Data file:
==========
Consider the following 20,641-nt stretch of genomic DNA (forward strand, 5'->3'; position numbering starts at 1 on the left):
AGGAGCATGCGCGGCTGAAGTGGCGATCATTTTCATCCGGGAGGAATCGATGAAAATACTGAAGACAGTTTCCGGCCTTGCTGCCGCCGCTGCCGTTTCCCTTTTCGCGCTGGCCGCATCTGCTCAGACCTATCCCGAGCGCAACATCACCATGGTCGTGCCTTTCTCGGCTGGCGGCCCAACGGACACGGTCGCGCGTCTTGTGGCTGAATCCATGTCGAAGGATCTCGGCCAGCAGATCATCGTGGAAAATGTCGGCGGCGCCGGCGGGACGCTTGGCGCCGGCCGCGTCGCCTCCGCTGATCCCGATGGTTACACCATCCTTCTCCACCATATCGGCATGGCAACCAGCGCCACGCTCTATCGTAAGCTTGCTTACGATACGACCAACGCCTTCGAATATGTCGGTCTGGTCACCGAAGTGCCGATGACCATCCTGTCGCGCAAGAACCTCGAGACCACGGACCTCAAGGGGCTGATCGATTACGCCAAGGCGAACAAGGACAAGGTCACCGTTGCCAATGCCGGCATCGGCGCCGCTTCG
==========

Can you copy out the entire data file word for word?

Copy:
Consider the following 20,641-nt stretch of genomic DNA (forward strand, 5'->3'; position numbering starts at 1 on the left):
AGGAGCATGCGCGGCTGAAGTGGCGATCATTTTCATCCGGGAGGAATCGATGAAAATACTGAAGACAGTTTCCGGCCTTGCTGCCGCCGCTGCCGTTTCCCTTTTCGCGCTGGCCGCATCTGCTCAGACCTATCCCGAGCGCAACATCACCATGGTCGTGCCTTTCTCGGCTGGCGGCCCAACGGACACGGTCGCGCGTCTTGTGGCTGAATCCATGTCGAAGGATCTCGGCCAGCAGATCATCGTGGAAAATGTCGGCGGCGCCGGCGGGACGCTTGGCGCCGGCCGCGTCGCCTCCGCTGATCCCGATGGTTACACCATCCTTCTCCACCATATCGGCATGGCAACCAGCGCCACGCTCTATCGTAAGCTTGCTTACGATACGACCAACGCCTTCGAATATGTCGGTCTGGTCACCGAAGTGCCGATGACCATCCTGTCGCGCAAGAACCTCGAGACCACGGACCTCAAGGGGCTGATCGATTACGCCAAGGCGAACAAGGACAAGGTCACCGTTGCCAATGCCGGCATCGGCGCCGCTTCG